Practice English Speaking&Listening with: China’s Sporting Super-Complex Explained

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This is China. In the space of just one generation, its grown into the world's

second-largest economy - transforming cities, connecting its regions, harnessing the power of

nature, and taking a central - if occasionally controversial - role in global affairs.

But while these feats are all very impressive,

they mean little if no one actually knows about them.

To capture the worlds attention and showcase the nation, China has built some of the most

impressive sporting infrastructure on Earth in

recent years - and its latest complex takes things into a whole new league.

This is the Phoenix Mountain Sports Park in Chengdu. Its yet another big,

glitzy and impressive sports venue in China - but its different from the others.

To really understand how it came about and why it looks like this we need to rewind a bit.

Chinas transformation over the past 30 years blows the mind.

The economic reforms of the 1980s have seen its cities explode and small towns are now huge

metropolises. The country has built two-thirds of the worlds entire high-speed rail network

in just 12 years and its now an undisputed manufacturing powerhouse.

But to really get noticed by the world, China knew it needed to do something big

and in a language that everyone understood.

Massive multinational sporting events are powerful ways for countries to show the world what theyre

about or that they have officially arrived - we saw it at Tokyos first Olympics in 1964.

China wanted to host one of these and began seriously developing its talent.

After ranking 11th at the 1988 Seoul Olympics,

the country came back and has finished in the top five at every Games since.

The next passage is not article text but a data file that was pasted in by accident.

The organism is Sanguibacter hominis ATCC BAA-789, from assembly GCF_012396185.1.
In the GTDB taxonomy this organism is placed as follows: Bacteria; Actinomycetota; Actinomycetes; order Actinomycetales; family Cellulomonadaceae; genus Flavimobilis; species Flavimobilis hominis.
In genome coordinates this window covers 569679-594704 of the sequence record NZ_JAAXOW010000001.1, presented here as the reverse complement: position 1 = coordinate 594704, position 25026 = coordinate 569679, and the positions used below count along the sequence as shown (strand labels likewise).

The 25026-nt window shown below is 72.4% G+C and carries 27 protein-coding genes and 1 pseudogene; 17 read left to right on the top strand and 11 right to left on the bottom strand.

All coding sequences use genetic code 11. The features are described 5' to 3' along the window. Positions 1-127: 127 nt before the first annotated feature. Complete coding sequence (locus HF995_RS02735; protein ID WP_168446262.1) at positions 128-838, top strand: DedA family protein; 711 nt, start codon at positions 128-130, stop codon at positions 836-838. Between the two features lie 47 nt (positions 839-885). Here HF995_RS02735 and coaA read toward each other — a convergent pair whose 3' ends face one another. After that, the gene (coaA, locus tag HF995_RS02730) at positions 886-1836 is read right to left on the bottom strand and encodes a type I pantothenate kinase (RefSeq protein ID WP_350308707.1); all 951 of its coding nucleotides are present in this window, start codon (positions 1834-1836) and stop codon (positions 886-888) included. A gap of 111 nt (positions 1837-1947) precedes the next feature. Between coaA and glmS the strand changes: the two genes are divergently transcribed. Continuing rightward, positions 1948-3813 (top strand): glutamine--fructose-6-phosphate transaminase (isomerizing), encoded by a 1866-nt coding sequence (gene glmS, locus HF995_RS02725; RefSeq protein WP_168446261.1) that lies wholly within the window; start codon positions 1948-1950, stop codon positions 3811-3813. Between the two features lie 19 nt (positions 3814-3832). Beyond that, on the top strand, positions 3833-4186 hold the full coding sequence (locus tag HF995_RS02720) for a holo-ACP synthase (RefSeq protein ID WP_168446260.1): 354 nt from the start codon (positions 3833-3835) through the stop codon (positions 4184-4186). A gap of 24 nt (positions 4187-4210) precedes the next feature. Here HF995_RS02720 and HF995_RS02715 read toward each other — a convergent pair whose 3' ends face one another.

When Beijing hosted the Olympics in 2008,

China amazed the world with its opening and closing ceremonies

and topped the medal table - a feat it repeated in 2010 when the Asian Games were held in Guangzhou.

Its since been awarded the 2021 World University Games, the 2022 Winter Olympics and

Asian Games in Hangzhou and to top it all off, the 2023 AFC Asian Cup less than a year later.

But the country is keen to learn from the challenges of the past - because

some venues built to host previous events both here and around the world have sat

largely inactive afterwards due to a lack of natural demand for such specific infrastructure.

Theres now a new approach and sports venues are being

built with both community and legacy in mind.

The new Phoenix Mountain Sports Park in Chengdu is a pretty textbook example of

this. Its set to host the, now delayed, 2021 Summer World University Games and the AFC Asian

Cup in 2023 - but its conceived as a public meeting place, where the local community can

gather throughout the year regardless of what's on the sporting calendar.

The 43-hectare complex is more like a public square for the emerging Jinniu District

with a world-first conjoined 60,000-seat FIFA-grade football stadium

and 18,000-seat multi-purpose arena at its heart.

The site has been designed to host exhibitions, concerts, and festivals among its extensive

landscaping and 128,000 square metres of mixed-use, hotel and retail facilities.

The main stadium itself is pretty epic. Nodding to Chengdus history,

its supposed to resemble a traditional Sichuan bowl of tea from above,

while its dynamic exterior makes use of layers of materials that mimic silk threads,

playing with light and shadow to create a visual experience that changes throughout the day.